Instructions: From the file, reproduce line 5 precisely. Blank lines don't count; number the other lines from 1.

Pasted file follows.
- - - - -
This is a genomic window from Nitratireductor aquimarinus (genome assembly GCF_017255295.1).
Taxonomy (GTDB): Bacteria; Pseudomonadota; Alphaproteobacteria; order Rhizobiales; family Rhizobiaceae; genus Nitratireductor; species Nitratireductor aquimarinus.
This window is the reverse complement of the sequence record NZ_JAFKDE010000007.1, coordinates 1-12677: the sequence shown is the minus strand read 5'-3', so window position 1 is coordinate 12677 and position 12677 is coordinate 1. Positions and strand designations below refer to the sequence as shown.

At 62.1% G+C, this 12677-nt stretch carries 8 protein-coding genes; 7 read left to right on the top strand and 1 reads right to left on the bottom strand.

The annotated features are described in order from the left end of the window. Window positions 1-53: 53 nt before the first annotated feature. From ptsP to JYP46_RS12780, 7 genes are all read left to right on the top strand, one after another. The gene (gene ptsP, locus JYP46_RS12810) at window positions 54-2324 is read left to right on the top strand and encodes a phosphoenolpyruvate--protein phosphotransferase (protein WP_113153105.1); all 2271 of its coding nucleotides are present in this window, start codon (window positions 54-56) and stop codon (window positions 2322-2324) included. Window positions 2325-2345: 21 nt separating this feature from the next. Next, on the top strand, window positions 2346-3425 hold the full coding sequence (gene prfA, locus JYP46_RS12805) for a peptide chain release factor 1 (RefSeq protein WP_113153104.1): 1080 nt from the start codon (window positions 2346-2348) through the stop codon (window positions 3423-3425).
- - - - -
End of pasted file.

The annotated features are described in order from the left end of the window. Window positions 1-53: 53 nt before the first annotated feature. From ptsP to JYP46_RS12780, 7 genes are all read left to right on the top strand, one after another. The gene (gene ptsP, locus JYP46_RS12810) at window positions 54-2324 is read left to right on the top strand and encodes a phosphoenolpyruvate--protein phosphotransferase (protein WP_113153105.1); all 2271 of its coding nucleotides are present in this window, start codon (window positions 54-56) and stop codon (window positions 2322-2324) included. Window positions 2325-2345: 21 nt separating this feature from the next. Next, on the top strand, window positions 2346-3425 hold the full coding sequence (gene prfA, locus JYP46_RS12805) for a peptide chain release factor 1 (RefSeq protein WP_113153104.1): 1080 nt from the start codon (window positions 2346-2348) through the stop codon (window positions 3423-3425).